Providers to face brunt of Medicaid cuts

Wednesday’s budget news is expected to be dismal for Georgia physicians and other medical providers treating Medicaid patients.

Gov. Nathan Deal’s financial blueprint for Medicaid and PeachCare, to be unveiled Wednesday, is expected to contain cuts in payments to health care providers.

Medicaid and PeachCare cover about 1.5 million Georgians, and most of the beneficiaries are children. But the $7 billion budget for the two programs faces a deficit for the next fiscal year that has been projected to surpass $500 million.

With states confronting budget crises, Deal and predecessor Sonny Perdue, who left office Monday, joined other Republican governors and governors-elect this month in asking the White House and Congress to ease federal requirements on eligibility rules for Medicaid.

Those requirements come from the economic stimulus legislation and the health care reform law. States that accepted the stimulus money aren’t allowed to raise the income limit for a person applying for Medicaid, the government health program for the poor and disabled. So under the current rules, states can’t cut costs by cutting enrollment in Medicaid. They have to look elsewhere.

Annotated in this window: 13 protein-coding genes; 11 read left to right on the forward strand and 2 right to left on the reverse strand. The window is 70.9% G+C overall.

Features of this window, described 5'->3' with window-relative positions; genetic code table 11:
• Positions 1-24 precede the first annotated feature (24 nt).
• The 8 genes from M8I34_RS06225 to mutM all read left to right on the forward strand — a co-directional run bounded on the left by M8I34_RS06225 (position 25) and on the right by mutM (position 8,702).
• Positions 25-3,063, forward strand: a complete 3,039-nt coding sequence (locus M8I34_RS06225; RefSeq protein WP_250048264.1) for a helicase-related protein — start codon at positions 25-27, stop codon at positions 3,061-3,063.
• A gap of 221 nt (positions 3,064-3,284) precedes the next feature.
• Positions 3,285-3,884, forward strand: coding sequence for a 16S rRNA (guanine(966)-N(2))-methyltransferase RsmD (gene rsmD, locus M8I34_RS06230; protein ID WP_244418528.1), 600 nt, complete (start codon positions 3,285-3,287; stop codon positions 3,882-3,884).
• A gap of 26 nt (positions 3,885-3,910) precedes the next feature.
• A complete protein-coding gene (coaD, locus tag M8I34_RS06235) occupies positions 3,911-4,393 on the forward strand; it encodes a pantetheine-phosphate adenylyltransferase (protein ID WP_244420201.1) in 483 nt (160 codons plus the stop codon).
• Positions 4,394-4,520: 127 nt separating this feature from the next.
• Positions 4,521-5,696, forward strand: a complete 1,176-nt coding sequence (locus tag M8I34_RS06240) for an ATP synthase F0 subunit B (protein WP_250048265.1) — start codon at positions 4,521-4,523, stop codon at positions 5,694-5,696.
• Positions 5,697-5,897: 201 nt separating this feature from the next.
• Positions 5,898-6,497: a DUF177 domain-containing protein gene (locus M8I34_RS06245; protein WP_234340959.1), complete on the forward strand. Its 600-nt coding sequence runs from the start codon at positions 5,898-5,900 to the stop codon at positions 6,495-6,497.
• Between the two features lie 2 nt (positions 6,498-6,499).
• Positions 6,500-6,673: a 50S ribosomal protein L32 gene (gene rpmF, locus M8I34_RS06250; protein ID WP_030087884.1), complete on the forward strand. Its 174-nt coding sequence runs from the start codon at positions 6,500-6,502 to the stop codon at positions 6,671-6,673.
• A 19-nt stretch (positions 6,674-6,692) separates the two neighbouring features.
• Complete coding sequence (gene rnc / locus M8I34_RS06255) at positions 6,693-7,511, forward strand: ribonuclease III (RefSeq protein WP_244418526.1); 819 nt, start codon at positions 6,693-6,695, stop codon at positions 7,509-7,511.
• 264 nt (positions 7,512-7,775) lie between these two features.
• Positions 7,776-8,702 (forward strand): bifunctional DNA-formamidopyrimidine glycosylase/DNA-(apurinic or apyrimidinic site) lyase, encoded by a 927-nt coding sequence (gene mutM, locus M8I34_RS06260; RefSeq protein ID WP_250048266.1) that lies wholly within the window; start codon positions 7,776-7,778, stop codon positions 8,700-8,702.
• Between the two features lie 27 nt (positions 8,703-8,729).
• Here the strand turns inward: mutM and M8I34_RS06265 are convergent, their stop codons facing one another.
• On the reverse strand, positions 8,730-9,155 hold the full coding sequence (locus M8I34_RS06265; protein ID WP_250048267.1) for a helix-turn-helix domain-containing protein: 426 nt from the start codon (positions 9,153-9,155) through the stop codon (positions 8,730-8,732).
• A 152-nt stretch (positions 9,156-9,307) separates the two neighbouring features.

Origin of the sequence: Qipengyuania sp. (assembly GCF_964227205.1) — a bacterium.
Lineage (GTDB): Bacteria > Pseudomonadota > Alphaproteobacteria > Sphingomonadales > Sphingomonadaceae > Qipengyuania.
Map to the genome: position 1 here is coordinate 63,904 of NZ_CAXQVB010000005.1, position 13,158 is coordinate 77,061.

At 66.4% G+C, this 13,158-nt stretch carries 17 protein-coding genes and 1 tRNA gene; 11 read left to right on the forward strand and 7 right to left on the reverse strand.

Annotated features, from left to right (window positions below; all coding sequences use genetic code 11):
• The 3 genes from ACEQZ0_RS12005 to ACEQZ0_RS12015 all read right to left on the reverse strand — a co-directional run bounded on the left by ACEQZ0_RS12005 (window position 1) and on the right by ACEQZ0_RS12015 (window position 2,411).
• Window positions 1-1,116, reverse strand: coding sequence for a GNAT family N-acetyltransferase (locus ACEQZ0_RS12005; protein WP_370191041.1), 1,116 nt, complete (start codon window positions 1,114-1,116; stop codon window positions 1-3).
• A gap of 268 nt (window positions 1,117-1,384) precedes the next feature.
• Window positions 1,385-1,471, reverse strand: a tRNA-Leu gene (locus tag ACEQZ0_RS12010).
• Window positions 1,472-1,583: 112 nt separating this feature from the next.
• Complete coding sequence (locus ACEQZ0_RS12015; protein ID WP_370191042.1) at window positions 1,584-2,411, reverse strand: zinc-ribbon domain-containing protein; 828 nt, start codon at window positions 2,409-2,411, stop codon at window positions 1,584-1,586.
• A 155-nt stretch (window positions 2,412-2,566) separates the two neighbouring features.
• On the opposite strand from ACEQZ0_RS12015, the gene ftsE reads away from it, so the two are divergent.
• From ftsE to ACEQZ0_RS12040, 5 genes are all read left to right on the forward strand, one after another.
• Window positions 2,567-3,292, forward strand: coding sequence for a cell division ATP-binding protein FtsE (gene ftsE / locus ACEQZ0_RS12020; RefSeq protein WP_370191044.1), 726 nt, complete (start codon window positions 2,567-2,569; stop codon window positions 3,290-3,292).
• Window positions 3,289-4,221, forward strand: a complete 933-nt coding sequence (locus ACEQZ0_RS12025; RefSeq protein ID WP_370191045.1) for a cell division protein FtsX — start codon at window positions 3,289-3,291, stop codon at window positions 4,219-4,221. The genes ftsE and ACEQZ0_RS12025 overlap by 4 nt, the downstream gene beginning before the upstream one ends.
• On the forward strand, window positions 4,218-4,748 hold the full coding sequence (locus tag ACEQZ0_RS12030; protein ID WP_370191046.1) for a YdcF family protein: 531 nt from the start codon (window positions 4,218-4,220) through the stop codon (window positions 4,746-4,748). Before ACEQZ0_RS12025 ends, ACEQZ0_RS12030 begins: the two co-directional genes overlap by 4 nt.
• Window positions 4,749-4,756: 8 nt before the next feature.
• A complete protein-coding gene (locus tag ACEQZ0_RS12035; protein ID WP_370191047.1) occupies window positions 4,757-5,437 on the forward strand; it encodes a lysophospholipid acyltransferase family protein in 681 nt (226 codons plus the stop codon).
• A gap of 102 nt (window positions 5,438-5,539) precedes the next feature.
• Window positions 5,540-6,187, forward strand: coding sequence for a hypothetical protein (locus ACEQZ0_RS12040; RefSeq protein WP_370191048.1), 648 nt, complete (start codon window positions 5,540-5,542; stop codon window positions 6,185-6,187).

The Jan. 7 letter from the governors said,  “The effect of the federal requirements is unconscionable; the federal requirements force governors to cut other critical state programs, such as education, in order to fund a ‘one-size-fits-all’ approach to Medicaid.’’

The letter cites the impact on states of the eligibility restrictions. In Georgia, the letter says, the federal requirements “will force reductions in provider reimbursement that will undoubtedly lead to challenges for Medicaid patients to access care. Further, changes to covered optional Medicaid services combined with increased member cost sharing will be necessary to balance the Medicaid program budget.’’

Georgia could target some Medicaid benefits that are optional for the state to cover. Those include prescription drug coverage.

But eliminating medications under Medicaid would raise overall costs, said Cindy Zeldin, executive director of Georgians for a Healthy Future, a consumer advocacy group. Without medications, she explained, more beneficiaries would be hospitalized, which is much more expensive to cover. “There may be some optional services around the edges’’ of the program that could be at risk of cuts, she added.

Georgia could also require Medicaid patients to pay new fees for certain services.

Despite the states’ concerns, the Obama administration is not likely to budge on the eligibility requirements. Health care reform, in fact, takes the opposite route: expanding government health coverage rather than reducing it.

Expect the Medicaid budget to be a tough battle throughout the 2011 General Assembly.